The Psychological Motives For Worship
The concept of servitude and submission to Allah the Exalted in man's soul is founded on a psychological bases, which enlivens the idea of servitude and grants it vitality and a spiritual and conscious force that urges man to cling to Allah and be connected to Him.
These psychological roots and the resultant deep inner feelings, are:
1.LOVE AND EAGERNESS
When love of Allah occupies man's mind and heart, and when it interacts with his feelings and emotions, filling his soul and conscience, it becomes devotion, a way of life, which affects the entirety of his behaviour. Its spirit is reflected in all his activities and emotions. Thus,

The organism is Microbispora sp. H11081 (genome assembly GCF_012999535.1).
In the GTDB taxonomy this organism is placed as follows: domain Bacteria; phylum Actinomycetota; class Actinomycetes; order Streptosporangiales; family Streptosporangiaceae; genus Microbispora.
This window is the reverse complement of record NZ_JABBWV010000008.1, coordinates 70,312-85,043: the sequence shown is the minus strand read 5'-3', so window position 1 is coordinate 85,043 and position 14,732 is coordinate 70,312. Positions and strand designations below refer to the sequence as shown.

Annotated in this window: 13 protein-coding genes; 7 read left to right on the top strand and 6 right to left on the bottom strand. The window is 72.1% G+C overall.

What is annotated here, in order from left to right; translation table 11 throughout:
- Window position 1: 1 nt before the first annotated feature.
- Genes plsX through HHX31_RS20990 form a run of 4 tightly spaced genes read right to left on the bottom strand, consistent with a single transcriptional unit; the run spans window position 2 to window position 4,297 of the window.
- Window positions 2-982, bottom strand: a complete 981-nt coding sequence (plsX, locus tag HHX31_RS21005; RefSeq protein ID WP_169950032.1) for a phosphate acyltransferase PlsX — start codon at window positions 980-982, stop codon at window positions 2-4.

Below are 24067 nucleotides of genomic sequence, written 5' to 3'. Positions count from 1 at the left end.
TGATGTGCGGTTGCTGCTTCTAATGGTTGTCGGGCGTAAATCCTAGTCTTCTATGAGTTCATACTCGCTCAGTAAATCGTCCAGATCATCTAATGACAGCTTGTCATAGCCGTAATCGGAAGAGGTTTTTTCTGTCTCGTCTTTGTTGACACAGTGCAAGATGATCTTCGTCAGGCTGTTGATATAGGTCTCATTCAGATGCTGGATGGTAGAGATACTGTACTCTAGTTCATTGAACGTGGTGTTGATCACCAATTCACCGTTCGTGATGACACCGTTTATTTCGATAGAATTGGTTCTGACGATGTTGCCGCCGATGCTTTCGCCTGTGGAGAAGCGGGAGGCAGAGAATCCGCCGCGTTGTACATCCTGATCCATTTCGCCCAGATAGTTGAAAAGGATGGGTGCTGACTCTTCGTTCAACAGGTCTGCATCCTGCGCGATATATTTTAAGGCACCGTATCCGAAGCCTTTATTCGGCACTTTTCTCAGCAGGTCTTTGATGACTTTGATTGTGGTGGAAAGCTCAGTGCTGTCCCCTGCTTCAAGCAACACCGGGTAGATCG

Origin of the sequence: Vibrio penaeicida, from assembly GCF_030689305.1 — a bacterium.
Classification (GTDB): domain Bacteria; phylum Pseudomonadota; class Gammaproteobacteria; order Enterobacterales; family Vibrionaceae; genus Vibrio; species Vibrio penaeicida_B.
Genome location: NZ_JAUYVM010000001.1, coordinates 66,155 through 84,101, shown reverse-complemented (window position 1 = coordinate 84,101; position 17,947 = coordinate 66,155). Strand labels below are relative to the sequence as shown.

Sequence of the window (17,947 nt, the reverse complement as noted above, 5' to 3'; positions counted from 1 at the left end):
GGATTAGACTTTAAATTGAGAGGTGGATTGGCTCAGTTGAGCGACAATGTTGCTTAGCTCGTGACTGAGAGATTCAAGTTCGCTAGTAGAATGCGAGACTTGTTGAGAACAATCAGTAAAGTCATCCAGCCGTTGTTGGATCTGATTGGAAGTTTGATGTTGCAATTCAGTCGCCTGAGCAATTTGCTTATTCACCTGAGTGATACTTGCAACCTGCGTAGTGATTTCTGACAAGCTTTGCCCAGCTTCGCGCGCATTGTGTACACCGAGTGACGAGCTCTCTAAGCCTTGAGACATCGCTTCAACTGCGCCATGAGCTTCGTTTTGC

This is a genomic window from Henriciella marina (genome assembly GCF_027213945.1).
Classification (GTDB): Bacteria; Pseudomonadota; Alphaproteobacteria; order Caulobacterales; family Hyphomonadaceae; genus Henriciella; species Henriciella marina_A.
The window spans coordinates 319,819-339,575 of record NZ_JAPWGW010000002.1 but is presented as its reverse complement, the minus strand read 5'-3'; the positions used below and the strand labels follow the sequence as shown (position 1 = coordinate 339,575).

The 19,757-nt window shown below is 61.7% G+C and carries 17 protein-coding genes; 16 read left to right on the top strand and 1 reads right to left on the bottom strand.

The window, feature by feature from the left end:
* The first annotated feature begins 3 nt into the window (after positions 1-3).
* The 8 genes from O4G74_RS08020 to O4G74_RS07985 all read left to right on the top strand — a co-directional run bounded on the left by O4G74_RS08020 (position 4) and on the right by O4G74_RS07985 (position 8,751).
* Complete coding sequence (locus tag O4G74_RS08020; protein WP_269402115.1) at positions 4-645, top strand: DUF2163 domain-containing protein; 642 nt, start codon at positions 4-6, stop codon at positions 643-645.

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his servitude to Allah is ingrained in his soul on the basis of love and pure eagerness for his God, in Whom he discerns every · loveable attribute; nay, more; he sees in Him the infinite perfection and the ultimate goal.
Consequently, this love and eagerness towards Allah continually urges him - in the direction of his Lord, and restlessly pushes him to do whatever may bring him nearer to Him, and to try whatever may attract His approval.
By enjoying such a love, and living in this state of eagerness, man feels as if he were imbibing the most delicious pleasures of life, at the highest stages of bliss, which takes him still nearer to the proximity of his Creator, with utmost love and longing. The ways of expressing worship practiced by man through praying, fasting, fighting for the sake of Allah, invocation, etc. cannot have their full meaning penetrate in the human soul, without its first feeling a pure love and longing for Allah.